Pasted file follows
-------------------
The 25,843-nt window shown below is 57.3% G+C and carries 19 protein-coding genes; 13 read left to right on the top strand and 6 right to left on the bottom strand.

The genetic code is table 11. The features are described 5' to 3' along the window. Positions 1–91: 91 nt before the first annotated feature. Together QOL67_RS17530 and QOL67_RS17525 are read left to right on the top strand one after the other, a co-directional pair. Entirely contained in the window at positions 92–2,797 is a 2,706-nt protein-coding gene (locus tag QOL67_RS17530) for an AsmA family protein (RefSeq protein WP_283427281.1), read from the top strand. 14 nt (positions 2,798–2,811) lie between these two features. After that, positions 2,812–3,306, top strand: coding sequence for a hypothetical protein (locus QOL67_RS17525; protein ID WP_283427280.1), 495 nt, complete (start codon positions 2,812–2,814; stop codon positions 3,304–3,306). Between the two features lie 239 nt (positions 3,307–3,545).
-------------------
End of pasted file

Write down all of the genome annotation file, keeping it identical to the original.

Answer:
The 25,843-nt window shown below is 57.3% G+C and carries 19 protein-coding genes; 13 read left to right on the top strand and 6 right to left on the bottom strand.

The genetic code is table 11. The features are described 5' to 3' along the window. Positions 1–91: 91 nt before the first annotated feature. Together QOL67_RS17530 and QOL67_RS17525 are read left to right on the top strand one after the other, a co-directional pair. Entirely contained in the window at positions 92–2,797 is a 2,706-nt protein-coding gene (locus tag QOL67_RS17530) for an AsmA family protein (RefSeq protein WP_283427281.1), read from the top strand. 14 nt (positions 2,798–2,811) lie between these two features. After that, positions 2,812–3,306, top strand: coding sequence for a hypothetical protein (locus QOL67_RS17525; protein ID WP_283427280.1), 495 nt, complete (start codon positions 2,812–2,814; stop codon positions 3,304–3,306). Between the two features lie 239 nt (positions 3,307–3,545).